With a lifespan of 11 to 13 years, the Siberian Husky may suffer from minor health problems. These include progressive retinal atrophy(PRA), cataracts, hypothyroidism, and corneal Dystrophy. It is often recommended to run hip, eye, and thyroid exams on the dog. You must be aware of all potential health concerns plaguing the Siberia Huskies as these are often expensive and very time-consuming to treat.

Before you adopt a Husky, ensure that you learn about their common health issues to make the best decision. Huskies are also known to keep a healthy weight with little food. However, their diet still needs to be high-protein. They are also clean by nature and do not have odor or parasites infesting their body.

Cataracts affect 10% of the breed and will mostly develop from 6 to 12 months. Unfortunately, this can lead to blindness later on, and one should always have their dog’s eyes checked regularly by a vet.

Another common eye problem for the Siberian Huskies is progressive retinal atrophy, where the dog’s eye retina begins to deteriorate. Early detection is necessary for such conditions as it can lead to canine blindness.

Corneal Dystrophy is another hereditary condition affecting the Siberian Huskies’ cornea. You will notice small white dots in their cornea, which makes them experience opaqueness and hazy vision. Unfortunately, there is no treatment to correct corneal Dystrophy.

Uveodermatologic Syndrome is another common eye disease that affects the nervous system and the skin. The effect of the condition on the dog’s eye can cause blindness in severe cases. It is also difficult to detect, and initial symptoms are redness in their eyes.

Hip Dysplasia is another common condition for the Huskies. It is very painful for the dog that is affected and can occur at any age. The treatment for this condition involves surgery, but weight management can also help.

Interesting Facts

  • Siberian Huskies are known for their wolf-like appearance but are all dogs inside. They are born to run and have high endurance and tolerance to cold. They have also grown with the ability to survive on little food and can carry loads for long distances without food or warmth. They are a lineage that is reasonably pure and the closest to the original Chukchi dogs.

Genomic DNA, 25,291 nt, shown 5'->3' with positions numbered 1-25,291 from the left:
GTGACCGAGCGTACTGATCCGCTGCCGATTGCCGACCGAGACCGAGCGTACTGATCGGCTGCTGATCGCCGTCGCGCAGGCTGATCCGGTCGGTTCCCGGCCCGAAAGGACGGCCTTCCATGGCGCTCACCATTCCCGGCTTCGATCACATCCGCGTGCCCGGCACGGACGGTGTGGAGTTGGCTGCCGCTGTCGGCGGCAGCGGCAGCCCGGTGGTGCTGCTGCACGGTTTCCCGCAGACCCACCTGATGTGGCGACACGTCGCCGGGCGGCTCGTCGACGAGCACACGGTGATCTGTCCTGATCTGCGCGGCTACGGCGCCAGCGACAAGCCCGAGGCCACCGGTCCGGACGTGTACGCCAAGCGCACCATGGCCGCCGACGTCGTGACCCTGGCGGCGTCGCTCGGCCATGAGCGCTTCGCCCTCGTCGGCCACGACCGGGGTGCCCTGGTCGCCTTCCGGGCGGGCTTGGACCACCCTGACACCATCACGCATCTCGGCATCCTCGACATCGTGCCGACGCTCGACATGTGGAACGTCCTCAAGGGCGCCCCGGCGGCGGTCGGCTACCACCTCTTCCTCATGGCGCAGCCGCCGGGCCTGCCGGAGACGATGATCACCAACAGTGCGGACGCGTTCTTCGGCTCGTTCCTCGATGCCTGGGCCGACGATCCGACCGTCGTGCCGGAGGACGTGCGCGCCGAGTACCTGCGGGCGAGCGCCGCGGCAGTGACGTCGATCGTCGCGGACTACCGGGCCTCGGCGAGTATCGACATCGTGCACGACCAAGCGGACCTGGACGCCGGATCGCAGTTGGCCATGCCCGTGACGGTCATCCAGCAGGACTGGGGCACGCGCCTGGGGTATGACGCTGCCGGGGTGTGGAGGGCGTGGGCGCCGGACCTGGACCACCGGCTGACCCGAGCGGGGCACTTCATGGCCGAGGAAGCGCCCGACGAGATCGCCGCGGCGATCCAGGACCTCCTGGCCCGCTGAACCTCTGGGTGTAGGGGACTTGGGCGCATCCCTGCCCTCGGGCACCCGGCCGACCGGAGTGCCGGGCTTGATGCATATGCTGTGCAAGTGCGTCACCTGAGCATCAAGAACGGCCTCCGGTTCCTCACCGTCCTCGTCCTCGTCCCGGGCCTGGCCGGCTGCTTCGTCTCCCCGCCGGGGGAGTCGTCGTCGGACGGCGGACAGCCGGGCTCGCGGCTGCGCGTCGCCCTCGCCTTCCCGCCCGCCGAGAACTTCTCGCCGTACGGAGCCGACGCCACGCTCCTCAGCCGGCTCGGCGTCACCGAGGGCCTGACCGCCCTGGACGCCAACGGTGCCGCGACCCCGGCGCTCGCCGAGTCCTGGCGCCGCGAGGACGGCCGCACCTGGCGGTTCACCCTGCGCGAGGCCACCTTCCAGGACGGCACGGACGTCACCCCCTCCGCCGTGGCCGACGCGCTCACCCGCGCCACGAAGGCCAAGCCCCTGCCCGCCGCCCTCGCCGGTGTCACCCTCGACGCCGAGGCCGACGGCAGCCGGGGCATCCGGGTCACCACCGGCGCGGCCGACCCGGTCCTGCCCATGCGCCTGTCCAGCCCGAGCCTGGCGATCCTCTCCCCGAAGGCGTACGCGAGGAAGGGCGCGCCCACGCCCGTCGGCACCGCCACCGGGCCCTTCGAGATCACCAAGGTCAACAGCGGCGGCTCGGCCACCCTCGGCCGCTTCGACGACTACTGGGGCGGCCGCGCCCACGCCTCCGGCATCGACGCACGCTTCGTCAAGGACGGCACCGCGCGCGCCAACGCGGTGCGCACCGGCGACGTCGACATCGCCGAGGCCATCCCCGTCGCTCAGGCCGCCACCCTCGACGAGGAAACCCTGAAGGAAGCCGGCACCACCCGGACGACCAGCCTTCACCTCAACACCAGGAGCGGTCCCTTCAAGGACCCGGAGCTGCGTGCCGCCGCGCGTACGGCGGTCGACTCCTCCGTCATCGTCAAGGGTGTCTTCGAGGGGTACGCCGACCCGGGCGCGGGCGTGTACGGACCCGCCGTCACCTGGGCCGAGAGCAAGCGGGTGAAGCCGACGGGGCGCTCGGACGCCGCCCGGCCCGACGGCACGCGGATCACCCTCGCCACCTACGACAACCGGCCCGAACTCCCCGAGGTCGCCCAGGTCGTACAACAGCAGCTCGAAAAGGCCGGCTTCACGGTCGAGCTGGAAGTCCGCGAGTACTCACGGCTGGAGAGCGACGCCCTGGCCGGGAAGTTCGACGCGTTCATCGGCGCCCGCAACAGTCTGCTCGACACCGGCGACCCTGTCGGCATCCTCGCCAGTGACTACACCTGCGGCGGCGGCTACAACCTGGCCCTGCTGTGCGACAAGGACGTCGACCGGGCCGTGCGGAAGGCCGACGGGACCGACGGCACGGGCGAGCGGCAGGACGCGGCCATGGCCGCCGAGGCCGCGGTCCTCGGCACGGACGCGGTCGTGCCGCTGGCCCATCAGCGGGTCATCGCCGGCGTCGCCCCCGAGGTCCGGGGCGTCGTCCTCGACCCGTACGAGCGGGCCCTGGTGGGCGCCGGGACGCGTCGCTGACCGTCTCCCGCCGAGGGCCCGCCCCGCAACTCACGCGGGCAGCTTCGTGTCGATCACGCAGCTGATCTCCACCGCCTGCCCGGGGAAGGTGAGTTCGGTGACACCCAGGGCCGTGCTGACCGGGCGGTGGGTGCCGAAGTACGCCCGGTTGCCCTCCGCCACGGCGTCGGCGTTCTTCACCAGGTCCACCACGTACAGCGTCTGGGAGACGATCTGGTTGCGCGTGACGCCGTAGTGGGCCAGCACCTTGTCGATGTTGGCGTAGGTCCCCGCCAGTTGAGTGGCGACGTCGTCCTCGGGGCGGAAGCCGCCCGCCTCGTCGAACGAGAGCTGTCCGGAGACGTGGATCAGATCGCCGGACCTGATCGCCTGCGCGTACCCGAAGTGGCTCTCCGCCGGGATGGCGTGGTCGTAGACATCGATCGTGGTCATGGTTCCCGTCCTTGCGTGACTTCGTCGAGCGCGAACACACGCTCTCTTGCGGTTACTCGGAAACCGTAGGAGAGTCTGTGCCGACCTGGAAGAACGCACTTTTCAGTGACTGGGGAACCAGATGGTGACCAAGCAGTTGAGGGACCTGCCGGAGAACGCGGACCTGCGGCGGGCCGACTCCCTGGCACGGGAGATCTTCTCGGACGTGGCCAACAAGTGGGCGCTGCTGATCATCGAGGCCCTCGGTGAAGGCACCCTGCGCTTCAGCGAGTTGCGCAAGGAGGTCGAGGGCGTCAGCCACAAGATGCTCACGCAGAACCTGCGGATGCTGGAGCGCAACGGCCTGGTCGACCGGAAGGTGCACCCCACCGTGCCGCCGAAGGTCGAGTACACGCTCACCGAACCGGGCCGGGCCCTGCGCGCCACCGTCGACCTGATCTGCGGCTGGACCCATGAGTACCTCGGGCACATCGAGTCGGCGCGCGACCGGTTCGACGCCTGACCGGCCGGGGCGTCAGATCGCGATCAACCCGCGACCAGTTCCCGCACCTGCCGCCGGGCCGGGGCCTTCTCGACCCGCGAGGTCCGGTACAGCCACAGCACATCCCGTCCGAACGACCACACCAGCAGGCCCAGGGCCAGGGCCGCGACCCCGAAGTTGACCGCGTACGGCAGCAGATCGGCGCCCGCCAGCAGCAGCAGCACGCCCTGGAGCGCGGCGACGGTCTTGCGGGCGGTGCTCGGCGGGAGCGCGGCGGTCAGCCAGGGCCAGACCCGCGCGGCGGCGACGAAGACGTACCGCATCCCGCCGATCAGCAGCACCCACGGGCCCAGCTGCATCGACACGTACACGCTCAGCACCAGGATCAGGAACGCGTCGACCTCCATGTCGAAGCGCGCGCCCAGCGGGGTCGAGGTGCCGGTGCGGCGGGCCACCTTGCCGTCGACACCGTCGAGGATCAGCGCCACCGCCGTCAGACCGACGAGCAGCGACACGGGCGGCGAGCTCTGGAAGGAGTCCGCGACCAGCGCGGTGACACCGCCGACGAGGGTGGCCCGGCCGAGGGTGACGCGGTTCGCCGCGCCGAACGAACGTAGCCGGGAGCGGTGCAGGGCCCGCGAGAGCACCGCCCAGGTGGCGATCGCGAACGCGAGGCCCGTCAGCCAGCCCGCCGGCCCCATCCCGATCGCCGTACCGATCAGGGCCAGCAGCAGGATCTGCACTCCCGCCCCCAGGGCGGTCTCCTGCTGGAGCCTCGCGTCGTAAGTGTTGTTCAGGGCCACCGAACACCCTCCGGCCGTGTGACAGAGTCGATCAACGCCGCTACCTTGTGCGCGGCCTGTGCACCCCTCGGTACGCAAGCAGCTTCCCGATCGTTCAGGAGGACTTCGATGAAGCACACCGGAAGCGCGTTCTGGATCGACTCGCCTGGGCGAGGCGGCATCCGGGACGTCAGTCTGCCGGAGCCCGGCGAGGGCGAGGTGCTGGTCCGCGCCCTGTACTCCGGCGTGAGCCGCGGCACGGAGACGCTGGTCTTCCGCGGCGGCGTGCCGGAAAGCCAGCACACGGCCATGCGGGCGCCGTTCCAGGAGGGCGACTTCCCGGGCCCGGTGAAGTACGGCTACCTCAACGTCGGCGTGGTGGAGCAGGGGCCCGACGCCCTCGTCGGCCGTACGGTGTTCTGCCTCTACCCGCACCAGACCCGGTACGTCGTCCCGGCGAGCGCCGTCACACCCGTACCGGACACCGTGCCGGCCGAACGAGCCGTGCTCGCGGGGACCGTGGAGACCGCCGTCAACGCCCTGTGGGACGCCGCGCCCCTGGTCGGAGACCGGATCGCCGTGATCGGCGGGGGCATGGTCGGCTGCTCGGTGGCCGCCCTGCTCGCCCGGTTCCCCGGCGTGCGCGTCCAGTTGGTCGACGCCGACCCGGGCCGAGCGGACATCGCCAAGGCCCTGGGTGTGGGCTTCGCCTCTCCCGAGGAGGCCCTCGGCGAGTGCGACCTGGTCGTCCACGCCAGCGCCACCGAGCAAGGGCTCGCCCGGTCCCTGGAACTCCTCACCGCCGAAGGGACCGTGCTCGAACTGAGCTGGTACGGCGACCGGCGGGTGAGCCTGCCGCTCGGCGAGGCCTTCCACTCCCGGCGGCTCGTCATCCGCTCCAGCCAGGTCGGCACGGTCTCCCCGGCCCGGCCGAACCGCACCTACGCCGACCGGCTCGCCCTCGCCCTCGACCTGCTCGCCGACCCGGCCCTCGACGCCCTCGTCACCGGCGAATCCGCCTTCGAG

• Alaskans were impressed by their skills when they made their debut in the second year of the All Alaska Sweepstake Race in 1909. They were reported to be superior sled dogs and dominated such competitions in Alaska for a whole decade. A thick double coat keeps the Huskies insulated and is known to be warm and short. Their overcoat, in contrast, is long and water-resistant. They have almond-shaped eyes, which enable them to squint to keep out the snow.
  • Huskies will also wrap their tails around their faces during their sleep as their breath warms their tail, protecting their faces and noses from the cold. They can be charming but are not known to be good guard dogs. Their fierce qualities will not be adequate to keep intruders away.
  • Owing to the training that was done while they were being bred, Huskies do not get tired. They can burn lots of calories without having to tap into other energy stores. They also require close watching as they can easily dig under fences and slip out of leashes.
  • Huskies were used in World War II as search and rescue dogs. They were capable of moving through unfriendly and hostile territory and were of great assistance to the Army. They were also employed for freighting, transportation and communication. Their blue eyes are the most distinct feature of the Siberian Huskies.

Photos of Husky

Here are some Bernese mountain dog photos for you to get a good picture of the breed.
NAMES BY BREED

Husky Names

Female, Male, Inspired by size or by coat color

Bryce

Glenn

Jet

Rex

Elsa

Fiona

Liv

Ruth

Val

Coldfoot

Kodiak

Sitka

Oreo

Muffin